The United States is one of the few countries in the world that has an official day on which fathers are honored by their children. The origin of Father’s Day is not clear. The strongest promoter of the holiday was Mrs. Bruce John Dodd of Spokane, Washington. Mrs. Dodd wanted to honor her father’s memory. He was a veteran of the Civil War; his wife had died young, and he had raised six children without their mother. In 1909, Mrs. Dodd approached her own minister and others in Spokane about having a church service dedicated to all fathers on June 5, her father’s birthday. That date was too soon for her minister to prepare the service; he spoke a few weeks later, on June 19. The state of Washington continued to celebrate the third Sunday in June as Father’s Day each year. Other states and organizations began lobbying Congress to declare an annual Father’s Day, but it was not until 1924 that President Calvin Coolidge made it a national event. He did so to “establish more intimate relations between fathers and their children and to impress upon fathers the full measure of their obligations.”

For many children, Father’s Day is a joyous occasion. However, dads can be absent on Father’s Day for many reasons—all of which can leave moms with the decision on how to handle the holiday.

Celebrating the Deserving Men in Your Family’s Life

If you are a single mother and your child’s father is absent, you can suggest switching the focus of the day to the men who are present in your child’s life, such as a grandfather, uncle, or close family friend. The holiday is about honoring the deserving men in your family’s life. Put the focus on who they have, not who they don’t have. Also, think about enlisting the help of the school teacher, making the teacher aware of the situation and more sensitive of the child’s needs.

But for those whose fathers have died, this holiday has little joy. Above all, it is essential to acknowledge the loss. Other considerations can be:

If their father is a big part of the child’s life and the absence is only temporary, you could arrange to celebrate it on a different day and plan fun activities for you and the children on the real Father’s Day to keep them busy.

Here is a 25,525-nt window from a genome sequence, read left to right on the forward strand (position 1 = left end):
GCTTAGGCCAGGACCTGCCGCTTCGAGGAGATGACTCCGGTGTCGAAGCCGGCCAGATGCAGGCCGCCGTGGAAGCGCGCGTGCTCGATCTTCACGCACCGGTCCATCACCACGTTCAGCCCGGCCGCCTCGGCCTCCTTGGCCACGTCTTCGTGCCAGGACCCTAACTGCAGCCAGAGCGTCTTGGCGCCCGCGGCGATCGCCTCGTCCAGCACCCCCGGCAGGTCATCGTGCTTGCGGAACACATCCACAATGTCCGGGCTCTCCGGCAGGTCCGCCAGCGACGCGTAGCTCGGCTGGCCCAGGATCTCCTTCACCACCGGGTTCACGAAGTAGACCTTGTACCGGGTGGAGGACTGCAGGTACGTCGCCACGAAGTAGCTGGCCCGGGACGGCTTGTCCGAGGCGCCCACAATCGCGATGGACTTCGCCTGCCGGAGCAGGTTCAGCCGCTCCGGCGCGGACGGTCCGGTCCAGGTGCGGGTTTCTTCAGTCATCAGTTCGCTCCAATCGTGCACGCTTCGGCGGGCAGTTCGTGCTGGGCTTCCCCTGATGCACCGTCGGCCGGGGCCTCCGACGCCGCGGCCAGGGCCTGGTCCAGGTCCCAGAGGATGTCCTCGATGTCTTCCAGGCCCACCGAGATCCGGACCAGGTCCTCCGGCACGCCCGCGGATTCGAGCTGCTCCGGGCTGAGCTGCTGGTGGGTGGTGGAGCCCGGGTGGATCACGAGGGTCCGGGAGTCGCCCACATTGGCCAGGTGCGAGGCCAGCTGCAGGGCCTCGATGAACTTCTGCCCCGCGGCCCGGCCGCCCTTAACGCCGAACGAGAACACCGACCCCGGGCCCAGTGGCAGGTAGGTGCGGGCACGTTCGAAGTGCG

If the loss is more permanent, make sure you are emotionally available to your children on the day. This means that you should give yourself time to deal with any emotions you have around the absence so that you are able to respond appropriately to the children when they need you.

According to Jennifer Wolfe, Certified Parent Coach and advocate for single moms and dads, you need to allow children to talk about their father. Try and “represent” him positively and realistically. It’s important for children to have a father figure as a positive role model in their lives, and if their father isn’t there in person, he can still be portrayed as a positive role model. But be careful about overdoing it—children with absent fathers can often fantasize about their dads who then take on an almost superhero quality. This can lead to children having unrealistic expectations of other male role models in their lives.

Divorced or Separated From Dad?

For the mother that has experienced divorce, these Father’s Day ideas from Dr. Amanda Gummer, may help make the day more enjoyable for you and your kids.

-Anticipate that this may be a difficult time for your kids. Put yourself in their shoes for a moment, and imagine how you might feel. Children have an inherent desire to experience closeness with both parents. Anticipating this need and realizing that it occurs—whether the other parent has “earned” it or not—can make the day less stressful for you both.

-Resist the urge to pass judgment. You might be tempted to point out why you don’t think the other parent is deserving of a special day. As much as you can, try to keep these feelings to yourself or make plans to talk with an adult friend about how you’re feeling. Your children’s desire to celebrate Father’s Day is natural and doesn’t take away from all that you do for your children.

-Your attitude will set the tone. As in most situations, your attitude and approach will set the tone for how your children react. If you’re angry and resentful, they will pick up on this and be apprehensive about sharing their feelings or even feel guilty for celebrating the day.

-Allow your kids to freely express themselves. Given permission to celebrate the holiday, your children will let you know how they’d like to acknowledge Father’s Day. The goal is for the children to participate in the day to the extent that they want to.

There is also the circumstance where there are two dads to consider (birth dad, stepdad, or even significant other). Be aware that the child may feel emotionally torn between the two father figures in their life.

Be gentle to yourself on this day. It can be difficult to see your children express their feelings for someone you’re in conflict with, or you might find yourself grieving more deeply the loss of a spouse when you see how deeply your child misses him. If you can, plan to spend the day with friends or family who support you.

Whatever Father’s Day means to you and your children, and however you plan that day, it is important that Father’s Day is acknowledged in a way that satisfies everyone in your family. Father’s Day can be a wonderful time not only to show you care and are grateful for the dads in your life, but also to help children create wonderful memories that eventually they may share with their own children.

Photo: David Castillo Dominici